The dog tags which make up the double O's in the poster for the film are those of Willem Dafoe's character Sgt. Elias Grodin. Grodin, Elias K. 3365664125 USKC-987654
According to Charlie Sheen, he kissed the ground when he returned home from filming in the Philippines.
Denzel Washington lobbied for the role of Sgt. Elias.
At the initiation of the end-fight, Raha tells Taylor air cover is coming in with "Snake and Nape", meaning the typical Vietnam CAS load out 250-lb. Mk-81 Snakeye bombs and 500-lb. M-47 napalm canisters.
By the end of production, it only took half an hour to apply Tom Berenger's facial scarring. Berenger would only wear it when necessary as it ended up hurting his face.
Jeff Bridges was considered for Sgt. Elias.
Based on Oliver Stone's personal experience during the war in Vietnam based on a screenplay he finished around 1976. Numerous studios passed on it until he finally got approval and starting filming in early 1986.
On the Jay Mohr podcast Charlie Sheen said that the intensity Tom Berenger brought to his role of Sgt. Barnes was the result of a recent divorce.
Another reference to Sherilyn Fenn can be seen on Johnny Depp's guitar in the scene where they are smoking dope: the carved initials S.F.
In 2007, the American Film Institute ranked this as the #86 Greatest Movie of All Time.
During the battle near the church ruins Big Harold calls out "SHORT!! SHORT ROUNDS!!!" Short Rounds is a term used to describe artillery rounds dropped short of target and possibly on top of friendly armed forces, another example of Lt Wolfe's incompetence as a combat platoon leader as he was the one who called in said artillery strike.
It was during this shoot that Oliver Stone presented Charlie Sheen with a handwritten contract to sign for his then next movie Wall Street (1987).
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Oliver Stone suggested that the cast and crew camp out on location while filming an early scene on a hill they could only reach by hiking in. Everyone agreed to that at first, but that night, after hiking up the hill and finishing their day's work, everyone ran back down to the valley.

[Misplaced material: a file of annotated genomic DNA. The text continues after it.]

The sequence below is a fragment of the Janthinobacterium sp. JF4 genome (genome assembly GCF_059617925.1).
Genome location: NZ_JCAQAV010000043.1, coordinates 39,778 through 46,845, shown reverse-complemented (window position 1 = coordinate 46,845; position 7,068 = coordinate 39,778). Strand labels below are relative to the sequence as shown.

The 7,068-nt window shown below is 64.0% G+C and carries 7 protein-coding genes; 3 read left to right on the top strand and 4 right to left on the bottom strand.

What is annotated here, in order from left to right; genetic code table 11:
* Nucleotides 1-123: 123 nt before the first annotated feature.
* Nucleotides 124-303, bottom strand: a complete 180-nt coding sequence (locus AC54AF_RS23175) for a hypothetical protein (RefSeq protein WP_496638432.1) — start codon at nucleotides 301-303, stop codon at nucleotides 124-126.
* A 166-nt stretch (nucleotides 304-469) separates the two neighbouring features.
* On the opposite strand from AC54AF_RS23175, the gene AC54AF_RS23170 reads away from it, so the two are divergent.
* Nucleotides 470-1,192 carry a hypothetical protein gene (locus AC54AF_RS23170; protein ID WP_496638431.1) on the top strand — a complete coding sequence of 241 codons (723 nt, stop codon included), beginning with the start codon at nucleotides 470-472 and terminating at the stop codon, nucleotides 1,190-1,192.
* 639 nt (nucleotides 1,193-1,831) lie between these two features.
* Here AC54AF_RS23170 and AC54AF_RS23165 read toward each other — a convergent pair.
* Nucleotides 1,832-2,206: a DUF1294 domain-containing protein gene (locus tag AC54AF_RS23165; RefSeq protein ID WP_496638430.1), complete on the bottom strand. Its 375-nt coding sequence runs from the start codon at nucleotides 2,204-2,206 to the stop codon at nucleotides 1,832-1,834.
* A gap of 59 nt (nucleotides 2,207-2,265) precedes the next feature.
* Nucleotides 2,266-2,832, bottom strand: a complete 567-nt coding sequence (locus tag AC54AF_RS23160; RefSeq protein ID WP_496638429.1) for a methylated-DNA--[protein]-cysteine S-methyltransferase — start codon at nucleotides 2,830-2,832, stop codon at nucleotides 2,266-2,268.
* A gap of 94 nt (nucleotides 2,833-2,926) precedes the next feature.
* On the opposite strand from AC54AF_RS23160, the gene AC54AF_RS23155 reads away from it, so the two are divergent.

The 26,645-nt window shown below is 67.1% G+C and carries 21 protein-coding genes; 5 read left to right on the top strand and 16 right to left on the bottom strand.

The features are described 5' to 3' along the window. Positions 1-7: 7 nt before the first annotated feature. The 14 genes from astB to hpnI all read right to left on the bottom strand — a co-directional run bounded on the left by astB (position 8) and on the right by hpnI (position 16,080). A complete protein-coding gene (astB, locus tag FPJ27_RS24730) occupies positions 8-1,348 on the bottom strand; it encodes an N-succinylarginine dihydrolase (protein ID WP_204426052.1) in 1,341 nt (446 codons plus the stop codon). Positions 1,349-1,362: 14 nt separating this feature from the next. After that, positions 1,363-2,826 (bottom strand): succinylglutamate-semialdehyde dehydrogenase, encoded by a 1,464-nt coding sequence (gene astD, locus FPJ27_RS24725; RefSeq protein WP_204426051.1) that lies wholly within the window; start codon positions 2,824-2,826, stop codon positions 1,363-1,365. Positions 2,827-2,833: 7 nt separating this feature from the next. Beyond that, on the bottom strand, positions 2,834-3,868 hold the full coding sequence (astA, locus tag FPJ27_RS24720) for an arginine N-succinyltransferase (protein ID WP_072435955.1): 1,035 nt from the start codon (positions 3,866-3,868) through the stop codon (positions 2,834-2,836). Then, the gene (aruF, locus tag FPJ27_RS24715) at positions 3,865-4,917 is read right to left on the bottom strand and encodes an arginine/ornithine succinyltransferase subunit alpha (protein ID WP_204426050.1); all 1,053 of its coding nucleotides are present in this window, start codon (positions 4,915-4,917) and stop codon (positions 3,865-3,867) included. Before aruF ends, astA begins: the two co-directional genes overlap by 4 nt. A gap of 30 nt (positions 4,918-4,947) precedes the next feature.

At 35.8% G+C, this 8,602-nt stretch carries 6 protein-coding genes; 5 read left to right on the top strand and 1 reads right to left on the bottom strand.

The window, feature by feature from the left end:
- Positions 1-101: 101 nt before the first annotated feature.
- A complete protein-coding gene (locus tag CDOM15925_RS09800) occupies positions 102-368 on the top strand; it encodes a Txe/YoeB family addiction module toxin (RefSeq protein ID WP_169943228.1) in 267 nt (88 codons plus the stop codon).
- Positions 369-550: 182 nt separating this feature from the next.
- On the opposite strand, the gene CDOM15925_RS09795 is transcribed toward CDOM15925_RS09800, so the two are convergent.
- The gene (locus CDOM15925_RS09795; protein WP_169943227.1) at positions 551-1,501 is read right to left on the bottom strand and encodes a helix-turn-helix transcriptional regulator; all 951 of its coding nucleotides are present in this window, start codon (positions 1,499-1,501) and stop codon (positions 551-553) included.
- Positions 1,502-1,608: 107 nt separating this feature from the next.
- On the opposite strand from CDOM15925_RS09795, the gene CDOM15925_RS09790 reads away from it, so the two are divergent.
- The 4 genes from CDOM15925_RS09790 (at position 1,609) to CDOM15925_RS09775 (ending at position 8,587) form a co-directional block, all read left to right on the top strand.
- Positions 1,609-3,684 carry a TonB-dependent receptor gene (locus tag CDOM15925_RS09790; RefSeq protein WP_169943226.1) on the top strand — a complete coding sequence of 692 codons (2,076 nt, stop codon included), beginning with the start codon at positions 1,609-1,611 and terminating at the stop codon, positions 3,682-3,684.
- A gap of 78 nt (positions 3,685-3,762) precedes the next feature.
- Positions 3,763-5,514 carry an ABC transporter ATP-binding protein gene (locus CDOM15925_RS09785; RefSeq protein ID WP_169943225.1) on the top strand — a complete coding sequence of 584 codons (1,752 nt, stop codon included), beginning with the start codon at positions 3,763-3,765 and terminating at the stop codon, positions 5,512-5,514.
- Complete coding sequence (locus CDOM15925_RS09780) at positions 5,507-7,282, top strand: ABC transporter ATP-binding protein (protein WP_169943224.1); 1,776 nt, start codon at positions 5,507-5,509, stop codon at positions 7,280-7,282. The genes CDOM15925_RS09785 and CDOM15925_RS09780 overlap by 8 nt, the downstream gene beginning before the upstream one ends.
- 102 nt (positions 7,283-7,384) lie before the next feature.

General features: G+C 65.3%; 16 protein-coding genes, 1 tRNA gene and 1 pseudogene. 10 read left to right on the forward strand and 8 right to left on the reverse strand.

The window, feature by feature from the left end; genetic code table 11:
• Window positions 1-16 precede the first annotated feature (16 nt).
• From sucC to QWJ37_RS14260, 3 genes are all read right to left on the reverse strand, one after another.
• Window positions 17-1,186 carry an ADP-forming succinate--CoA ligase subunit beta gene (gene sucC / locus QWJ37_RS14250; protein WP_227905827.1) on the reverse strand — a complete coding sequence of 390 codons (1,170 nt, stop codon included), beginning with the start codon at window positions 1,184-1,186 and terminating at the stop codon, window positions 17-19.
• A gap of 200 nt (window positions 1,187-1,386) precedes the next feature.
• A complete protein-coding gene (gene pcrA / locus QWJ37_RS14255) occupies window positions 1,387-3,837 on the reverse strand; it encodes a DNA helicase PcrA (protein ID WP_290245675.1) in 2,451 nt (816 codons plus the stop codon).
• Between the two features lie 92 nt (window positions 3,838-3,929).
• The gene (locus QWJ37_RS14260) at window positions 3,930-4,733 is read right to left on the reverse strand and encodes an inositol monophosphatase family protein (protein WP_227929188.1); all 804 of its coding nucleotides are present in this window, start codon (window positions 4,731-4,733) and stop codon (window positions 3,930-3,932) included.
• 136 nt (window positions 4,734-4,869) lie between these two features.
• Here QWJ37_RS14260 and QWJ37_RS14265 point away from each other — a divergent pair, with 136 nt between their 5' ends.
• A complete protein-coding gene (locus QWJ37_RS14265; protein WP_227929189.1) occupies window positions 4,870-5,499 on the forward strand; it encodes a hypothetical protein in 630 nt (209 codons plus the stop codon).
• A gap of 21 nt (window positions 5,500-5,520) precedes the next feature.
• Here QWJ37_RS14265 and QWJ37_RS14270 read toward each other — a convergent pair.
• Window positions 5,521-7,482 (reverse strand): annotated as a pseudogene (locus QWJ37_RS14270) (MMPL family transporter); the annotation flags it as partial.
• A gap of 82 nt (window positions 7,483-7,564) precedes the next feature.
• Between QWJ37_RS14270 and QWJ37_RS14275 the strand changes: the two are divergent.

At the end of the scene where Willem Dafoe and John C. McGinley are arguing about whose team should have to pull perimeter watch, John C. McGinley's character says, "Guy's in 3 years and he thinks he's Jesus F'n Christ or something." Dafoe went on to play Jesus in The Last Temptation of Christ (1988) one year later.
Sgt. Barnes threatens Junior with a court martial to which Junior response: "Send me to f*cking Long Binh"

Long Binh Jail was a US military prison/stockade in Vietnam established in 1966 for soldiers guilty of military offenses. It was located about 33km from Saigon (modern day Ho Chi Minh city).
Platoon (1986) was the third highest grossing film of 1986. Australian hit Crocodile Dundee (1986) was the second biggest film of the year, with Top Gun (1986) coming in first. It took $177 million in the US alone, and $353 million worldwide.
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The film is "Dedicated to the men who fought and died in the Vietnam War".
Sgt. Elias, in addition to the 25th Infantry Division patch on his left sleeve, also has 1st Cavalry Division insignia on his right; known as Shoulder Sleeve Insignia- Former Wartime Service or SSI-FWS, indicating the wearer served with that unit during a combat rotation. The 1st Cavalry Division was in fact the first American division to see major action in the Vietnam War, and in this case Elias may have been a participant in those battles. Elias makes a reference while talking with Chris about Ia Drang in '65, which is a reference to the battle involving the fight at LZ-Xray. The battle included a squadron of the 7th U.S. Cavalry Regiment of the 1st Cavalry Division and is the main focus of the book by LTG Hal Moore and Joseph Galloway titled, "We Were Soldiers Once...And Young" on which the movie by the same title was based. Elias also seems to have been Airborne-qualified, as he has the Airborne tab on his headband.
Val Kilmer auditioned for the role of Sgt. Elias. According to Oliver Stone, he gave a bizarre audition where he portrayed the character as an Indian shaman.